For consumers, this may mean not only having the right tools and services to access timely, appropriate care, but also having more integrated care experiences and achieving better outcomes. For example, health systems could send consumers reminders and incentives to aid preventive care, and doctors could leverage wearables to continuously track key health indicators for patients’ follow-up care. By fostering continuous frictionless consumer interactions and providing more convenient and tailored services, this approach could help health care organizations build stronger consumer relationships.

Research methodology

The Deloitte Center for Health Solutions collaborated with the Scottsdale Institute to understand if and how health systems are providing their consumers with a “digitally enabled, always-on care and well-being experience.” We define this as a cohesive digital strategy across consumers’ needs, both “within the walls” (access and care delivery in the facilities) as well as “before and beyond the walls” (prevention, well-being, and continued care needs). We conducted two-pronged research, engaging with large- and mid-sized health system members of the Scottsdale Institute between November 2022 and February 2023 that included:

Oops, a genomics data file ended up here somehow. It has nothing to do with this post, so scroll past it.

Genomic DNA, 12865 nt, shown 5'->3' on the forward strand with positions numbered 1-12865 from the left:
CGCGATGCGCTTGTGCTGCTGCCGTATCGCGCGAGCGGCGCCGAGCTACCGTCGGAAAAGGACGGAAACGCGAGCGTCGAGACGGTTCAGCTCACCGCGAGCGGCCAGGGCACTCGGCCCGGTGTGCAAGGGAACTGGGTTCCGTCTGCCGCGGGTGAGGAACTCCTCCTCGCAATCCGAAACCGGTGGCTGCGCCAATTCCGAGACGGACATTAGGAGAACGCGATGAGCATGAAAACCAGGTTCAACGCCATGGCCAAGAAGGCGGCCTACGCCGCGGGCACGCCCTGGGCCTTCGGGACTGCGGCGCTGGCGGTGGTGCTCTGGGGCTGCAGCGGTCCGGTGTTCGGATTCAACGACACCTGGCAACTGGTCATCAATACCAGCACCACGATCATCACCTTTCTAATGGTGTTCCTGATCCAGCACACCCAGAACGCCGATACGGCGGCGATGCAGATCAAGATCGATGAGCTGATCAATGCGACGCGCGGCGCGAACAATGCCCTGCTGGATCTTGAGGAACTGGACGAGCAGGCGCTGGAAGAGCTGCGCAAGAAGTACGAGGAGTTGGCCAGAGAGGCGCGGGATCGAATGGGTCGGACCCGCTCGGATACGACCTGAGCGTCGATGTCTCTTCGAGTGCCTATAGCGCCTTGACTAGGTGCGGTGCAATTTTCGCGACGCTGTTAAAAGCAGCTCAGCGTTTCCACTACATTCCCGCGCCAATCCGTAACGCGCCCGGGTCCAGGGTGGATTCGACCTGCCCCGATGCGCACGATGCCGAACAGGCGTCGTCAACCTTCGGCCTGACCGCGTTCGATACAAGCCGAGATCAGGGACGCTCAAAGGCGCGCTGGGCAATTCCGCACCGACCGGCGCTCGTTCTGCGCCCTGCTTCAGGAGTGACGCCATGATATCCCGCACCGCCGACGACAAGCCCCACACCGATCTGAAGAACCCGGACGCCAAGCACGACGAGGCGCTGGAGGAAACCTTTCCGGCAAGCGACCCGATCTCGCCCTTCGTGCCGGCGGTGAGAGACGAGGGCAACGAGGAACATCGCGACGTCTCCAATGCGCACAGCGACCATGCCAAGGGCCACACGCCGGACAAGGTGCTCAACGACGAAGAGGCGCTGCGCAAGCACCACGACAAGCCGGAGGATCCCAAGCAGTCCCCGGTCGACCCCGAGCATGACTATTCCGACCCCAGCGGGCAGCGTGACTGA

• A survey of 30 digital, patient experience, technology, clinical, and strategy leaders of US-based health systems
  • Interviews with five patient experience, technology, and informatics executives of US-based health systems